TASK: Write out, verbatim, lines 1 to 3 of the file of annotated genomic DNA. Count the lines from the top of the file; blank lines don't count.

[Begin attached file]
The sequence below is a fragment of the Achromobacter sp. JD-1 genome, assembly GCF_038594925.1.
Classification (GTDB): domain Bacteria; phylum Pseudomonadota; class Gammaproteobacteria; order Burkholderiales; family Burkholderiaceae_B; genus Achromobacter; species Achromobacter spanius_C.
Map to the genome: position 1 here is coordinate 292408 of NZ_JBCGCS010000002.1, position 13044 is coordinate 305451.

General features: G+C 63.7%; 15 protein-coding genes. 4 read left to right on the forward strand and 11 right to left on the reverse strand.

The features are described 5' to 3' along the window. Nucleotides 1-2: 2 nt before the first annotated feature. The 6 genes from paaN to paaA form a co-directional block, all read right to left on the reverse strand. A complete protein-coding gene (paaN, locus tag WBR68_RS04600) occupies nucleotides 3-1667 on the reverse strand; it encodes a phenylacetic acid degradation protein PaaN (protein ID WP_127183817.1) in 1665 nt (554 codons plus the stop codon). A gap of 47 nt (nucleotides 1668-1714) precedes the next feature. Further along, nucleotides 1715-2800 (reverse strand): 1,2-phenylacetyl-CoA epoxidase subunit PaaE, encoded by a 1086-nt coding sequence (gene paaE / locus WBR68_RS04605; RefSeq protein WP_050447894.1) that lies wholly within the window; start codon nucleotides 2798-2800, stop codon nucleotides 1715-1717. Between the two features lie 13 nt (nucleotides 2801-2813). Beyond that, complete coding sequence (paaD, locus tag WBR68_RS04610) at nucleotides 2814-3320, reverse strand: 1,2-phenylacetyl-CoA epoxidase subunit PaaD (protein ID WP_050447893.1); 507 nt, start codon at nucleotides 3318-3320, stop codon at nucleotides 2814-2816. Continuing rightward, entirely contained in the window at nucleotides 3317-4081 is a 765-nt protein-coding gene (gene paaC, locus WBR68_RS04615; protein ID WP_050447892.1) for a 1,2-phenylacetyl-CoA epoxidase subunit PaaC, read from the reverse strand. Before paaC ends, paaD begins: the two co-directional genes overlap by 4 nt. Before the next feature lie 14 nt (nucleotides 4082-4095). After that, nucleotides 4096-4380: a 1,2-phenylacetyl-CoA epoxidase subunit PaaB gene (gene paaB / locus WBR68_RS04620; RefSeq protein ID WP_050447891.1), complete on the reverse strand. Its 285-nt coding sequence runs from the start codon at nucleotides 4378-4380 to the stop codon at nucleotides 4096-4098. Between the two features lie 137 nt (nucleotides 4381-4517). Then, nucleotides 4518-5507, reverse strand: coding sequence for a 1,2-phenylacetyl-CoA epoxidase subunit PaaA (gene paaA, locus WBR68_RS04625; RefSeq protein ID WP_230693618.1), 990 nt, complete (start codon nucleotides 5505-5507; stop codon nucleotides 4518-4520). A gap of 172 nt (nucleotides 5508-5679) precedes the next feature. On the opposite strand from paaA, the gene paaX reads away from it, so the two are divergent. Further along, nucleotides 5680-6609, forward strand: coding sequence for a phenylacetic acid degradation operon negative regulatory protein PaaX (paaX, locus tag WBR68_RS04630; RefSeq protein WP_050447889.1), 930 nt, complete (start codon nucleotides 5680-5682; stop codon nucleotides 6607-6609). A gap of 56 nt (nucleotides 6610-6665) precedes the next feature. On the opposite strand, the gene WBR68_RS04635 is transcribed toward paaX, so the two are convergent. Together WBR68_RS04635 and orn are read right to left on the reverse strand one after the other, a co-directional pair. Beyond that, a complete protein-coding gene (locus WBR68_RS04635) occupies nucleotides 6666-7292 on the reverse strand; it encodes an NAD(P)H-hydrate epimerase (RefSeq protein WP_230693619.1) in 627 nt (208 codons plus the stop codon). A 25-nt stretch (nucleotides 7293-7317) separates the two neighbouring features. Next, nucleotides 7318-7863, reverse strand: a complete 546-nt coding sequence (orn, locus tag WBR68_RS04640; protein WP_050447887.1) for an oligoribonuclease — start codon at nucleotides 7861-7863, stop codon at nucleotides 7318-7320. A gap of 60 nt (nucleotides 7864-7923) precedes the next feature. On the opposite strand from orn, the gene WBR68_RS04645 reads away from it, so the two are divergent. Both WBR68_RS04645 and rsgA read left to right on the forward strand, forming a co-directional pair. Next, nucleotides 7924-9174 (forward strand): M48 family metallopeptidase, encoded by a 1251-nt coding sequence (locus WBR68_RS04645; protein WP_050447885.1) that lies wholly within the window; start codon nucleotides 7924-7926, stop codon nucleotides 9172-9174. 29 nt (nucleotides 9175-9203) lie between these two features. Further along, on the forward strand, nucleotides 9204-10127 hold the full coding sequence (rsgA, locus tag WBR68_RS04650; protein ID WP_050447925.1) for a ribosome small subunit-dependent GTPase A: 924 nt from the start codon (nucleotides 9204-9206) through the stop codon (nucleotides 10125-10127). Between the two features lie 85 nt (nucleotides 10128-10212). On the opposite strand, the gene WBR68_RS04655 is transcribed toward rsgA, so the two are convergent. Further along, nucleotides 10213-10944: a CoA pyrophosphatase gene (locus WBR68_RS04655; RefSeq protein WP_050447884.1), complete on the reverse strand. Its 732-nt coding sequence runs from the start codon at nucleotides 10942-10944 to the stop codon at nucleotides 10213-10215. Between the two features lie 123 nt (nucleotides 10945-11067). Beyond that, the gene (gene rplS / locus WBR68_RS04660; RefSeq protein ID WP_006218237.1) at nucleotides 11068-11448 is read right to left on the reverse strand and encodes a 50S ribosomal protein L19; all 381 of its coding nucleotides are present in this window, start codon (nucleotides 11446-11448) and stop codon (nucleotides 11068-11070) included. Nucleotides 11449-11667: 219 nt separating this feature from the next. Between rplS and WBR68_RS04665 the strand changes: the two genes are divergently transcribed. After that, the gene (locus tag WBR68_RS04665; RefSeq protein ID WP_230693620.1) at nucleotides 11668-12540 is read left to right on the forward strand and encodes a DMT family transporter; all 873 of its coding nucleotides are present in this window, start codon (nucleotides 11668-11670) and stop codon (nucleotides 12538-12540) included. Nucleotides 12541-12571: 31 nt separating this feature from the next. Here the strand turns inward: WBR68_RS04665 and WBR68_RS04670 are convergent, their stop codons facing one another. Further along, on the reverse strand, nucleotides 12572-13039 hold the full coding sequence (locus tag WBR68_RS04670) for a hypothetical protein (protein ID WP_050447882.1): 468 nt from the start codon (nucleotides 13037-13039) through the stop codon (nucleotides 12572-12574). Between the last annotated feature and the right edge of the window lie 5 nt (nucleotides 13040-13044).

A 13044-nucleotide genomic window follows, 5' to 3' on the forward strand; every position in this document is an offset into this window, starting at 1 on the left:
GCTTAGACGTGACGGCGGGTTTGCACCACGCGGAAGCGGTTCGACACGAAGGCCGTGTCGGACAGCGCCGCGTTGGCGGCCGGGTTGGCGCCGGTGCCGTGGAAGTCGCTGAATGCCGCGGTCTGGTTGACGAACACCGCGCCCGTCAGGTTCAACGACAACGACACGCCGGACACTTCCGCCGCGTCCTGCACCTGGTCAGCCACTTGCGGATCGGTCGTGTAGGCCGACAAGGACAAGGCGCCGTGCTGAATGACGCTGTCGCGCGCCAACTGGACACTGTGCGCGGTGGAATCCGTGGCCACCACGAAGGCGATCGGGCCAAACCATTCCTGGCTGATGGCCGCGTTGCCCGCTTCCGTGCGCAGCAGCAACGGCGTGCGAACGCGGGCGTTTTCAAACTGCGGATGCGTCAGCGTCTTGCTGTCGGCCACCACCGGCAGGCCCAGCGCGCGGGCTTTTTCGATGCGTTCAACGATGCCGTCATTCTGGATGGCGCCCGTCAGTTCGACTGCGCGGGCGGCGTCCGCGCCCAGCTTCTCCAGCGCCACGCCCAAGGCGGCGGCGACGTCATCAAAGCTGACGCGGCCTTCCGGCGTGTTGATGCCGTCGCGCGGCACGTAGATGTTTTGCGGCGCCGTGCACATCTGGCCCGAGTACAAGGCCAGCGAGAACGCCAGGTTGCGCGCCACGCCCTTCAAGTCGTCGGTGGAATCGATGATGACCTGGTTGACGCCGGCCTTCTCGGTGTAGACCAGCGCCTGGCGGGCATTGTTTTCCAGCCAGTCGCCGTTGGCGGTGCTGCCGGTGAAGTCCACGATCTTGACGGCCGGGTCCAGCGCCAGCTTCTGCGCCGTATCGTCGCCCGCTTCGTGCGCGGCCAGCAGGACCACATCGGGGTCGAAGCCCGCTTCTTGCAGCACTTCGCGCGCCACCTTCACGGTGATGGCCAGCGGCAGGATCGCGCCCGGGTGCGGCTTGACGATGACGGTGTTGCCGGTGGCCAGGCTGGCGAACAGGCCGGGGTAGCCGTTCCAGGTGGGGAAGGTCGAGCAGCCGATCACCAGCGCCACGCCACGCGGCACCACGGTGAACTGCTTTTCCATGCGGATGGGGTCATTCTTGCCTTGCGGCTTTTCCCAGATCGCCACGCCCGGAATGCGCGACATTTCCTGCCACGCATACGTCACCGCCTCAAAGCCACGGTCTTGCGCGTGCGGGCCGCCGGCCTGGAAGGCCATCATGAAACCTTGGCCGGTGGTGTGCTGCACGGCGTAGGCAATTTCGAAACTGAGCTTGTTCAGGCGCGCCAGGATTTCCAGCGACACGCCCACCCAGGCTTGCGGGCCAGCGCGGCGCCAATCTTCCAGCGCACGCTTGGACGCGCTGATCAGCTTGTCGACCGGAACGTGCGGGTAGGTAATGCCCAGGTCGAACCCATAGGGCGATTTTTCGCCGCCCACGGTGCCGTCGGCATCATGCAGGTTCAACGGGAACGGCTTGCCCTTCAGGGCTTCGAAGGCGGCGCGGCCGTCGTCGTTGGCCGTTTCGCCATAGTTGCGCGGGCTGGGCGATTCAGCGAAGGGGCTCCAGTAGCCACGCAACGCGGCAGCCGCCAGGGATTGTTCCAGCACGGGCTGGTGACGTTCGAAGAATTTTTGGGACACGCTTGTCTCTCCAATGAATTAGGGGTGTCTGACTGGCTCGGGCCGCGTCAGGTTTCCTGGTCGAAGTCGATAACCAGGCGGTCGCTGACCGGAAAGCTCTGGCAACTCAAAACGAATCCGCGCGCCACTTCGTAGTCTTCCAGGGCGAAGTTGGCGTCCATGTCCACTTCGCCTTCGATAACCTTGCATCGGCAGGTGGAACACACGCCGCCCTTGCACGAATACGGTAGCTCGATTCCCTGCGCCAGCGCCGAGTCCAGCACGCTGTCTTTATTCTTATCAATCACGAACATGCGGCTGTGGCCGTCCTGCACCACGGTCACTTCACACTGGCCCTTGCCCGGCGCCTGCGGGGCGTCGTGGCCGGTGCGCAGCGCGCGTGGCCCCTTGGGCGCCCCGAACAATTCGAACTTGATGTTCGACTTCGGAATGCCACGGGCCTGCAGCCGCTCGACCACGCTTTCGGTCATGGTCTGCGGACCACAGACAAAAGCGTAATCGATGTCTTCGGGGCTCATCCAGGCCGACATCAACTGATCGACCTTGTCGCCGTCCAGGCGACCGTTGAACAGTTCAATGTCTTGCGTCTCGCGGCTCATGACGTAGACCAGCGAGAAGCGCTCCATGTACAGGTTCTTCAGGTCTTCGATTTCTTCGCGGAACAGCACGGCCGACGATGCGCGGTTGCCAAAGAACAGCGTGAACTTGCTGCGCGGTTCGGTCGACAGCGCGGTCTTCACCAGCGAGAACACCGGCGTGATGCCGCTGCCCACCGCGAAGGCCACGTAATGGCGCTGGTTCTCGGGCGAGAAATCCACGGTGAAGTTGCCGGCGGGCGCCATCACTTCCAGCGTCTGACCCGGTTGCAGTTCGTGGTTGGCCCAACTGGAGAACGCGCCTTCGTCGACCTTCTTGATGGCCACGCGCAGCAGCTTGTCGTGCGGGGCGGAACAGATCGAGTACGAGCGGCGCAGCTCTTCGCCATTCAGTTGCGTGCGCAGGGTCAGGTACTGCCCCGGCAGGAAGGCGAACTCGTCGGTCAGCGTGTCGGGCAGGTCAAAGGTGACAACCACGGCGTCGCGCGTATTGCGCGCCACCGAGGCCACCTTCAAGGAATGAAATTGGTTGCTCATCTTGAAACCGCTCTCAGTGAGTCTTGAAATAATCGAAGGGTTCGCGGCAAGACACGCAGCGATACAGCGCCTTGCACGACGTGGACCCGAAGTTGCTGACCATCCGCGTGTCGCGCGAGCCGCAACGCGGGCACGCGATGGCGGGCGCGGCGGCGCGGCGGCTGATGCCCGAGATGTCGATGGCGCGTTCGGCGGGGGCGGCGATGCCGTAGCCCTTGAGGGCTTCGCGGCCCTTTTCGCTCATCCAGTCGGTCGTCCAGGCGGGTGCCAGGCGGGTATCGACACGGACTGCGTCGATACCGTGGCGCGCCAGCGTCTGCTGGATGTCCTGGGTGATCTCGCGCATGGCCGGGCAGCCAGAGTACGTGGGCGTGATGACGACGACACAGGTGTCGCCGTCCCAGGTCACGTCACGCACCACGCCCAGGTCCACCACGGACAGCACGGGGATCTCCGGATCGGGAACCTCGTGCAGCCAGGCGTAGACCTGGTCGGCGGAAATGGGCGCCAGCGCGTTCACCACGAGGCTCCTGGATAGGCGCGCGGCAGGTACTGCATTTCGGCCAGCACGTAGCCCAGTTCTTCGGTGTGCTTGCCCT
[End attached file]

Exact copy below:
The sequence below is a fragment of the Achromobacter sp. JD-1 genome, assembly GCF_038594925.1.
Classification (GTDB): domain Bacteria; phylum Pseudomonadota; class Gammaproteobacteria; order Burkholderiales; family Burkholderiaceae_B; genus Achromobacter; species Achromobacter spanius_C.
Map to the genome: position 1 here is coordinate 292408 of NZ_JBCGCS010000002.1, position 13044 is coordinate 305451.